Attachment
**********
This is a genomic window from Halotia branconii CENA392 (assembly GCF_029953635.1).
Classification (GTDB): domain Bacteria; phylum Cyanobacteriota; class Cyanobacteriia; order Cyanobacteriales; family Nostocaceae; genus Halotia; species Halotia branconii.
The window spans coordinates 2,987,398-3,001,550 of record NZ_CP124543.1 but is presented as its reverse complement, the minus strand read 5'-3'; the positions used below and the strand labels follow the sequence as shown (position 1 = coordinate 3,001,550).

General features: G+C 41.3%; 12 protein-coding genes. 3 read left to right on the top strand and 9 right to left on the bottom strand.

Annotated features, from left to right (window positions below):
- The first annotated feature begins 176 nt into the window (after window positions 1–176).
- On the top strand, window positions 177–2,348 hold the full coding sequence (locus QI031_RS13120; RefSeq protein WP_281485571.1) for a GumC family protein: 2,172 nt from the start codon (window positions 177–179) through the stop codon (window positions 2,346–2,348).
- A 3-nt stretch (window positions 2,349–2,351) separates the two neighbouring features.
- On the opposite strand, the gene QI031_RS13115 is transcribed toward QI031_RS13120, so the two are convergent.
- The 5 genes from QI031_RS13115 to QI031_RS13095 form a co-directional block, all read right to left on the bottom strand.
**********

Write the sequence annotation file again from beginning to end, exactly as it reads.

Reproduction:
This is a genomic window from Halotia branconii CENA392 (assembly GCF_029953635.1).
Classification (GTDB): domain Bacteria; phylum Cyanobacteriota; class Cyanobacteriia; order Cyanobacteriales; family Nostocaceae; genus Halotia; species Halotia branconii.
The window spans coordinates 2,987,398-3,001,550 of record NZ_CP124543.1 but is presented as its reverse complement, the minus strand read 5'-3'; the positions used below and the strand labels follow the sequence as shown (position 1 = coordinate 3,001,550).

General features: G+C 41.3%; 12 protein-coding genes. 3 read left to right on the top strand and 9 right to left on the bottom strand.

Annotated features, from left to right (window positions below):
- The first annotated feature begins 176 nt into the window (after window positions 1–176).
- On the top strand, window positions 177–2,348 hold the full coding sequence (locus QI031_RS13120; RefSeq protein WP_281485571.1) for a GumC family protein: 2,172 nt from the start codon (window positions 177–179) through the stop codon (window positions 2,346–2,348).
- A 3-nt stretch (window positions 2,349–2,351) separates the two neighbouring features.
- On the opposite strand, the gene QI031_RS13115 is transcribed toward QI031_RS13120, so the two are convergent.
- The 5 genes from QI031_RS13115 to QI031_RS13095 form a co-directional block, all read right to left on the bottom strand.